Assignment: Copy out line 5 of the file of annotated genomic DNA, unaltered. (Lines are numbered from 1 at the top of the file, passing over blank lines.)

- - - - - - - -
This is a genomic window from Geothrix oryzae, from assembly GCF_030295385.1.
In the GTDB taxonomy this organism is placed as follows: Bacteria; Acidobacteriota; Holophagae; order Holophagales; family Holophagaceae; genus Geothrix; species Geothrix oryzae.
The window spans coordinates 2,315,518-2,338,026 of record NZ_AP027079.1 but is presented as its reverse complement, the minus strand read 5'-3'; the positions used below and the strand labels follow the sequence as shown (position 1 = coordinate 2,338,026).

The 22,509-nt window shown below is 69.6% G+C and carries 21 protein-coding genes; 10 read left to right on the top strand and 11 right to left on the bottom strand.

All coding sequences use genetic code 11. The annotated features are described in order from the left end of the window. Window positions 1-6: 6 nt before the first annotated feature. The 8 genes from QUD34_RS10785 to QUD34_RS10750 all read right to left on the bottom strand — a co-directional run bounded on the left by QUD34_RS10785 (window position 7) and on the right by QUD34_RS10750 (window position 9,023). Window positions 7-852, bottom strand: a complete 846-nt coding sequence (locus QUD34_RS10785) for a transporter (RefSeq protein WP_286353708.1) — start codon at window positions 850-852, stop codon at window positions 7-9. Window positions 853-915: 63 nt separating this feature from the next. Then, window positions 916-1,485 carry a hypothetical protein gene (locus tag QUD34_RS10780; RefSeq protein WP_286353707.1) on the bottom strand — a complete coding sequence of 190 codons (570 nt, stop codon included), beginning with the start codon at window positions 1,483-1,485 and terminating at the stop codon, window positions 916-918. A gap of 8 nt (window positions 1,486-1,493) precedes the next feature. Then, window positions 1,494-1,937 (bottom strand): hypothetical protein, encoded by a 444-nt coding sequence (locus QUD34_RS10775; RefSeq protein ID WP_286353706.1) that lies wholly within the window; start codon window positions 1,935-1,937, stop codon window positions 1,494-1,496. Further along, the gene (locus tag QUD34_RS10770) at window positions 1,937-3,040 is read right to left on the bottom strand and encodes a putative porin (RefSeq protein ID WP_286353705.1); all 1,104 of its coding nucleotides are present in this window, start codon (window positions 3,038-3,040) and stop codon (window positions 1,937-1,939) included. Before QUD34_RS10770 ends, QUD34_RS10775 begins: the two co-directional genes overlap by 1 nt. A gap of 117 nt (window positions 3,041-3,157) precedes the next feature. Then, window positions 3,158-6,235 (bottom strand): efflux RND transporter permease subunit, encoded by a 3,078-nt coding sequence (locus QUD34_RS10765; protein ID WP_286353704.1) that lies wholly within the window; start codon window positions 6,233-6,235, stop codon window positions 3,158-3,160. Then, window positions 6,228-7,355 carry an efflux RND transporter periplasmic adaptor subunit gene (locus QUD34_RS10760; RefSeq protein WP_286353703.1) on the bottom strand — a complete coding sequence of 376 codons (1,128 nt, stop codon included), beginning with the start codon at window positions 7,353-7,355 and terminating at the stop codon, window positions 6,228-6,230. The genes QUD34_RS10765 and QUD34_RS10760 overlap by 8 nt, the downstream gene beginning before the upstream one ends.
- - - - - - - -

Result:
All coding sequences use genetic code 11. The annotated features are described in order from the left end of the window. Window positions 1-6: 6 nt before the first annotated feature. The 8 genes from QUD34_RS10785 to QUD34_RS10750 all read right to left on the bottom strand — a co-directional run bounded on the left by QUD34_RS10785 (window position 7) and on the right by QUD34_RS10750 (window position 9,023). Window positions 7-852, bottom strand: a complete 846-nt coding sequence (locus QUD34_RS10785) for a transporter (RefSeq protein WP_286353708.1) — start codon at window positions 850-852, stop codon at window positions 7-9. Window positions 853-915: 63 nt separating this feature from the next. Then, window positions 916-1,485 carry a hypothetical protein gene (locus tag QUD34_RS10780; RefSeq protein WP_286353707.1) on the bottom strand — a complete coding sequence of 190 codons (570 nt, stop codon included), beginning with the start codon at window positions 1,483-1,485 and terminating at the stop codon, window positions 916-918. A gap of 8 nt (window positions 1,486-1,493) precedes the next feature. Then, window positions 1,494-1,937 (bottom strand): hypothetical protein, encoded by a 444-nt coding sequence (locus QUD34_RS10775; RefSeq protein ID WP_286353706.1) that lies wholly within the window; start codon window positions 1,935-1,937, stop codon window positions 1,494-1,496. Further along, the gene (locus tag QUD34_RS10770) at window positions 1,937-3,040 is read right to left on the bottom strand and encodes a putative porin (RefSeq protein ID WP_286353705.1); all 1,104 of its coding nucleotides are present in this window, start codon (window positions 3,038-3,040) and stop codon (window positions 1,937-1,939) included. Before QUD34_RS10770 ends, QUD34_RS10775 begins: the two co-directional genes overlap by 1 nt. A gap of 117 nt (window positions 3,041-3,157) precedes the next feature. Then, window positions 3,158-6,235 (bottom strand): efflux RND transporter permease subunit, encoded by a 3,078-nt coding sequence (locus QUD34_RS10765; protein ID WP_286353704.1) that lies wholly within the window; start codon window positions 6,233-6,235, stop codon window positions 3,158-3,160. Then, window positions 6,228-7,355 carry an efflux RND transporter periplasmic adaptor subunit gene (locus QUD34_RS10760; RefSeq protein WP_286353703.1) on the bottom strand — a complete coding sequence of 376 codons (1,128 nt, stop codon included), beginning with the start codon at window positions 7,353-7,355 and terminating at the stop codon, window positions 6,228-6,230. The genes QUD34_RS10765 and QUD34_RS10760 overlap by 8 nt, the downstream gene beginning before the upstream one ends.